Whilst in the accumulation phase I ran a portfolio that was invested 83% in equity funds, 8% in property and 9% bonds. This gave more than acceptable returns. A couple of years ago I began to get worried about all the easy cash sloshing around and switched the portfolio to 20% bonds, 8% property, 22% cash and 50% equities. So this is a classic 50:50 split but I thought there was (and remains) a yield risk on the bonds so diversified into low risk cash.
    Will the portfolio stay like this? It will until we see the effect of the first round of interest rate rises.

  7. "the first round of interest rate rises": my own suspicion is that these might be followed by interest rate cuts made in a panic - it'll depend on the markets' responses to the first rises.

  8. Hi RIT,

    A topic that, for appearing so simple on the surface, has been confusing me recently :)

    I'm 33 an my allocation is;

    - I have 100% equities in my pension, as the investment horizon is over 25 years.

    - My ISA is 70% equity and 30% bonds, with a shorter investment horizon.

    - Then I have a chunk of cash, the so called emergency fund.

    In aggregate it works out at 80% equity and 20% bonds/cash which I am pretty comfortable with. I will need to keep an eye on it as, given current contributions, it will start to tilt further towards equity each month.

    I still flit between getting greedy and wanting more in equity and getting fearful and wanting more in bonds. So, on balance, I am probably about right I guess!

    Mr Z

    1. So you're an Age-13 investor at this time. That's not a lot different to my nominal Age-10, particularly when you consider I have 9 years of age on you.

  9. I'm probably coming a bit from left field with my comments, but I will throw them in and see what reaction they cause.

    I have never invested in Bonds over my 20 years of investing and have no intention of doing so in the future. Why? Because I look at the history of the returns on Equities versus the returns on Bonds and over the long run, Equities beat Bonds. Yes I hear you argue that in certain periods Bonds on average beat Equities. But I think there is an argument to invest for the never never as opposed to the defined period at by looking at your age. None of us know how long we will live; and I for one do not want to run out of cash before I die, so I have set my strategy (although I hate the word strategy) to provide me with an income for the rest of my life by mainly only drawing dawn the natural yield from my portfolio. Yes if I want to I can draw some capital at appropriate times and I also hold 1-2 years of income in cash to ride out the bad times, which assumes that the yield on Equities will fall with the market falls?!

    So what is the aim? To provide myself and my wife with a sustainable level of net income at least equivalent to that we had before moving to semi-retirement, taking into account that there is no need to pay off mortgages, save for retirement etc.. In fact the strategy produces a higher level of net income due to the need not to pay for any of the other things we needed to do so before moving to semi-retirement.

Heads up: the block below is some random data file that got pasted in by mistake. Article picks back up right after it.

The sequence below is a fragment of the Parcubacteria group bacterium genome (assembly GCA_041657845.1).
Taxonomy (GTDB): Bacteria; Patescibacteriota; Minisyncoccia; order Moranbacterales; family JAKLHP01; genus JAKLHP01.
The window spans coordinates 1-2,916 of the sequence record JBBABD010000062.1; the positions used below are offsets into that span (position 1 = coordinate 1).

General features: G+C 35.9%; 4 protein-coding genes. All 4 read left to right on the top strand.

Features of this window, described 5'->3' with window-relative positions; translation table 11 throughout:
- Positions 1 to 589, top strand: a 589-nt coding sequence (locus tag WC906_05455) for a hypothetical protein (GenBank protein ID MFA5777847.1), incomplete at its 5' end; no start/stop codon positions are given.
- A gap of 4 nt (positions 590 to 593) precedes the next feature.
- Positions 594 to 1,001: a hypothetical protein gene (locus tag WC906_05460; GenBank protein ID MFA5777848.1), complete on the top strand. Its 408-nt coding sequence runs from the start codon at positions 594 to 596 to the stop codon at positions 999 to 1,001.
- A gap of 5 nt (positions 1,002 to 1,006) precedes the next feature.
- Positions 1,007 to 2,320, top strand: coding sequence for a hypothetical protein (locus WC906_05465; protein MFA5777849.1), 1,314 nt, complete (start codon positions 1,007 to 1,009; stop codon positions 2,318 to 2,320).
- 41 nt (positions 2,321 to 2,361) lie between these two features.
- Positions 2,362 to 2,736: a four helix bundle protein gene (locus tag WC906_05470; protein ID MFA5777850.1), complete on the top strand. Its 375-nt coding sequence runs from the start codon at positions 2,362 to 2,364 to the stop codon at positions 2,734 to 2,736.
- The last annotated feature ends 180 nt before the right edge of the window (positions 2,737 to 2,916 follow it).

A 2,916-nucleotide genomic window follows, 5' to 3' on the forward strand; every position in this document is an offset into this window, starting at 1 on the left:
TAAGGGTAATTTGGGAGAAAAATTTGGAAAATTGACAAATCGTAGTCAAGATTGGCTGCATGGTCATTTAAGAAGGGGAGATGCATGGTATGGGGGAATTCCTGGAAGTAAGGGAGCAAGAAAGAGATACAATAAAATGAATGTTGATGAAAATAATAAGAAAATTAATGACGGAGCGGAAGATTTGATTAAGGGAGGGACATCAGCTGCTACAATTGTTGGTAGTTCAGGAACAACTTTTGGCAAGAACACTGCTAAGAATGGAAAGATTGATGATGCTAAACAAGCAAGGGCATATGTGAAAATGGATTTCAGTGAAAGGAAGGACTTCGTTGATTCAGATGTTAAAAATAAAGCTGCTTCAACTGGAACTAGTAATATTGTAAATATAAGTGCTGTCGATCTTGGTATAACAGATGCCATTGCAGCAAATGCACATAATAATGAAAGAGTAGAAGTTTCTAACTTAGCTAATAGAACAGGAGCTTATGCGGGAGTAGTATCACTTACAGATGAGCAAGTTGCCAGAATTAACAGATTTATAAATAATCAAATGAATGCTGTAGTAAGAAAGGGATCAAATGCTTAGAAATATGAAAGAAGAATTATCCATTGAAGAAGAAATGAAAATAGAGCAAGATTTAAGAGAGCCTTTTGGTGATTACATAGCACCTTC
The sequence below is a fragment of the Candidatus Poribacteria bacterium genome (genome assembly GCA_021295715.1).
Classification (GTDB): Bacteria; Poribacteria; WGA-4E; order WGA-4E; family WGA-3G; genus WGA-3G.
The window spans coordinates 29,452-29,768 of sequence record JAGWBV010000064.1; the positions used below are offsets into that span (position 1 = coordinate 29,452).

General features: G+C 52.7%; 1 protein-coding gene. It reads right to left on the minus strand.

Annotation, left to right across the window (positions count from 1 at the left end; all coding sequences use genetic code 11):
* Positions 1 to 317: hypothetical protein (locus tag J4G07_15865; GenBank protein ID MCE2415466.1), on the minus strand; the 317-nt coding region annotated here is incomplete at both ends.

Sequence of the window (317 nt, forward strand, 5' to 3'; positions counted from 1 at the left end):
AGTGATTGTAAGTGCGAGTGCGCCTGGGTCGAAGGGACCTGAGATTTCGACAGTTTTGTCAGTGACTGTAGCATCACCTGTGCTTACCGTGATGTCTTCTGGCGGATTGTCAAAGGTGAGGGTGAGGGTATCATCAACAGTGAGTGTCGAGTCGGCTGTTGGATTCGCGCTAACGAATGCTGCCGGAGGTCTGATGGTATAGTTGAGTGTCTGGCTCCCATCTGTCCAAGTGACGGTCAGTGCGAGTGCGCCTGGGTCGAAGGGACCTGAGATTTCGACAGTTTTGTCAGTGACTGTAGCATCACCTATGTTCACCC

Yes we do not lead an extravagant lifestyle but we maintain the level we had before moving to the new style and probably enjoy a better lifestyle as we do not have to worry about the noise in Mr Market; and yes I have lived through a number of ups & downs in the market over the last 20 years when my strategy was to produce capital growth and take the pain of market ups & downs.

    The end aim is to produce an income to live on forever (and not run out of capital producing income) and to pass onto our heirs a sustainable portfolio that will enhance their lives; we will never be a Lottery style winners lifestyle, unless we won that we wouldn't know how to live that lifestyle (and we almost never do the lottery).

    So here is my two pennyworth! You will never know the timescale, history tends to repeat itself if not in exactly the same way, find quality shares & fund managers to invest in, do not be too greedy, ignore the market noise, keep enough in cash to ride out the rough times, don't chase the next momentum share and not know when to get out e.g. Quindell (Don't even go there in the first place as you will not time the exit right)'' if you have bought a quality company share through research, be prepared to live through the rough times if the fundamental value is till there,you do not have to chase the market as a fund manager does

    1. Many thanks for the alternative view Gareth. It's exactly the type of food for thought reply I was hoping for.


  10. Advertising in the blog? I think this is the first time I'd come across it in the posts?
    Don't get me wrong I'm not offended - just surprised, there I was just happily soaking up all the information about 'self investing' and WHAM - I get hit left field by a wet kipper :-)
    I like to think that the point of the blog was to discuss with like minded individuals who do not want to use professionla advice. I am sure there will be people who read the blog who will not self invest and may well benefit from professional advice - just surprised to see it up there in the discussion section. Many blogs do have adverts in the right hand column - perhaps Zen you could pay for an advert there and help RIT in his retirement. Just a crazy thought :-)
    No replies please - I don't want this to expand into anything more.

    1. Hi Ian F

      I've sent that comment to spam. You wouldn't believe how much spam I receive these days. Usually most of it is never seen as:
      - any post greater than 7d requires Comments to be moderated so I can send directly to spam
      - the spam filter works pretty well

      That just leaves the odd one that sneaks through on posts <7d which might hand around a while given I have a day job.